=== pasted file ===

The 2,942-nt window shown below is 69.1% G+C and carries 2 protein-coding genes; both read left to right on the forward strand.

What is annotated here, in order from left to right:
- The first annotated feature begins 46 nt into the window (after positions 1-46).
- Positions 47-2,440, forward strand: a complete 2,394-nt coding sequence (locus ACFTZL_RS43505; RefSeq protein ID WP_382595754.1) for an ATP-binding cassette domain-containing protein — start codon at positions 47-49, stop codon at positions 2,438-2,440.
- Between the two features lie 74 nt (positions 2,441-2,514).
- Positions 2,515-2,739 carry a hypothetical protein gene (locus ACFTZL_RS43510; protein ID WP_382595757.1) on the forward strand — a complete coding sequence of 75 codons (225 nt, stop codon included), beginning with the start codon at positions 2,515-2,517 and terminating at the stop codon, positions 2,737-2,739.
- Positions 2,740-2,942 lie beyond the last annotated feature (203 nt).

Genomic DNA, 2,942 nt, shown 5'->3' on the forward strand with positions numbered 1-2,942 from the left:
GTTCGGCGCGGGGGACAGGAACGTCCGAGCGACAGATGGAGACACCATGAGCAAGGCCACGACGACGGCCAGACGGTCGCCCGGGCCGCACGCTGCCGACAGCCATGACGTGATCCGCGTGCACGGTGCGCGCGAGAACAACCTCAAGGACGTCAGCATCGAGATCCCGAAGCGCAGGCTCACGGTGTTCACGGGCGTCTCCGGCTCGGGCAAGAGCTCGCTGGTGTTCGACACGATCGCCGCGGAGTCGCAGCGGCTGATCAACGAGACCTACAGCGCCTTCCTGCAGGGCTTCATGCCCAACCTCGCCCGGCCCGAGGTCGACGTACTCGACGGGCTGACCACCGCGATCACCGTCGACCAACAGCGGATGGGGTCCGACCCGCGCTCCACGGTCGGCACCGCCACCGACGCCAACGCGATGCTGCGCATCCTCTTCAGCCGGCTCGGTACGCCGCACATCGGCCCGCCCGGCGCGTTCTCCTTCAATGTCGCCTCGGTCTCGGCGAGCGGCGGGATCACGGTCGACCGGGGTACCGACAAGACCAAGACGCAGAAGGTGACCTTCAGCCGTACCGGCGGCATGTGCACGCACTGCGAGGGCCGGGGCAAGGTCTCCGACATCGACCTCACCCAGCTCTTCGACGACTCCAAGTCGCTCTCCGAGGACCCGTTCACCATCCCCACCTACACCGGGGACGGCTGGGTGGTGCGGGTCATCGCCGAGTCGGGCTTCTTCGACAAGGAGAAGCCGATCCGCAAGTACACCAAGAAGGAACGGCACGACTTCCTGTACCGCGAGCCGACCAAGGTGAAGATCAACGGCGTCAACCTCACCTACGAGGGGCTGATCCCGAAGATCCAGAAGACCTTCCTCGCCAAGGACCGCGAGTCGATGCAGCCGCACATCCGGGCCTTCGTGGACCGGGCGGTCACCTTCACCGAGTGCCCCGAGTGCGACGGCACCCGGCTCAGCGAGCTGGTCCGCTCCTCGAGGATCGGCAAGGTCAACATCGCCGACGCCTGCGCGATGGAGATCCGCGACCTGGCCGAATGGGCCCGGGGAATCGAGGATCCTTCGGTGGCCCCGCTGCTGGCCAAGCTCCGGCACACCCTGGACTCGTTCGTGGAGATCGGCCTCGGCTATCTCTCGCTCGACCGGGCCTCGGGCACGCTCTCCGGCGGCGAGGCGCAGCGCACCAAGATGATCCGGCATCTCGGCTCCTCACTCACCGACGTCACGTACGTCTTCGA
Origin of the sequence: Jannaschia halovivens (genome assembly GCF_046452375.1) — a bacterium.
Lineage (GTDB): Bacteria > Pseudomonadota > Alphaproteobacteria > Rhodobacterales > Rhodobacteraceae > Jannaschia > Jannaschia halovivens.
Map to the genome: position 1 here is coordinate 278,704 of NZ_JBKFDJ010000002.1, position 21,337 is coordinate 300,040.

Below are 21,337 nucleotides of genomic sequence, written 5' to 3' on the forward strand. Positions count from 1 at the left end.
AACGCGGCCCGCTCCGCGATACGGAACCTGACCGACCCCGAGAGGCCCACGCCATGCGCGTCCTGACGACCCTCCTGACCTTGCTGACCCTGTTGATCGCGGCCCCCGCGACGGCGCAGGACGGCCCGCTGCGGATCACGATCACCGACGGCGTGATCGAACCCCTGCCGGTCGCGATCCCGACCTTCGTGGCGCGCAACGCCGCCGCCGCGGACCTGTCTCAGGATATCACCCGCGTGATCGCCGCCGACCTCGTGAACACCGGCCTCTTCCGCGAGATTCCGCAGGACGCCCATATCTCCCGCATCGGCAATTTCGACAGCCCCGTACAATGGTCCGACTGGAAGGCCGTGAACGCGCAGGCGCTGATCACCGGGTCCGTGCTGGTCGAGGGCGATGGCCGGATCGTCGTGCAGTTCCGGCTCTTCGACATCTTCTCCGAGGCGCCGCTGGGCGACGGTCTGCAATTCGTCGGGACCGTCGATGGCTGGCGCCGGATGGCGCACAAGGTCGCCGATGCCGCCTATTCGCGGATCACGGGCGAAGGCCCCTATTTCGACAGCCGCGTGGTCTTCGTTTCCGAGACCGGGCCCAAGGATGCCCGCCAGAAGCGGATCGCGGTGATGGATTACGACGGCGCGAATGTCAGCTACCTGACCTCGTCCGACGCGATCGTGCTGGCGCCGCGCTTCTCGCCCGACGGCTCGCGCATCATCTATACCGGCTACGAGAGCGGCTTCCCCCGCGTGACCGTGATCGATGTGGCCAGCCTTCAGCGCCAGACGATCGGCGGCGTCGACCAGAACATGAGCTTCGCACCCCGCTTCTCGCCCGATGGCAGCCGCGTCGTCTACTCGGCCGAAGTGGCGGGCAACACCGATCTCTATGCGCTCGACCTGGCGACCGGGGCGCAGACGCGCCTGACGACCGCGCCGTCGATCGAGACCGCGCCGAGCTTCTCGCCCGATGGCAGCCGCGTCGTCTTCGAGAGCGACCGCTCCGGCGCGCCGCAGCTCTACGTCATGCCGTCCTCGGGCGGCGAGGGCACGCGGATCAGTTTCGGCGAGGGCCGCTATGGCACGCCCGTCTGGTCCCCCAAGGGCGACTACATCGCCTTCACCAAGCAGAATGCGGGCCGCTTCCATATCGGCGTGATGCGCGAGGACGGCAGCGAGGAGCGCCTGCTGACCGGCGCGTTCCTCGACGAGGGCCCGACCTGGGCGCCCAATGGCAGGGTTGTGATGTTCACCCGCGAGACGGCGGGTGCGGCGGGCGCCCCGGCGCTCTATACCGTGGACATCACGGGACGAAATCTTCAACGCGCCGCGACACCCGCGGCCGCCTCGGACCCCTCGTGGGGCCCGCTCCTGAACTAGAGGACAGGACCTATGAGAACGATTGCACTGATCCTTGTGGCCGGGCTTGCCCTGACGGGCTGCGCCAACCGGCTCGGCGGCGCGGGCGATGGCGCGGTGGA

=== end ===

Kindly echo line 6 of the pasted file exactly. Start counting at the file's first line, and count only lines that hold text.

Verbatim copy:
- Positions 2,515-2,739 carry a hypothetical protein gene (locus ACFTZL_RS43510; protein ID WP_382595757.1) on the forward strand — a complete coding sequence of 75 codons (225 nt, stop codon included), beginning with the start codon at positions 2,515-2,517 and terminating at the stop codon, positions 2,737-2,739.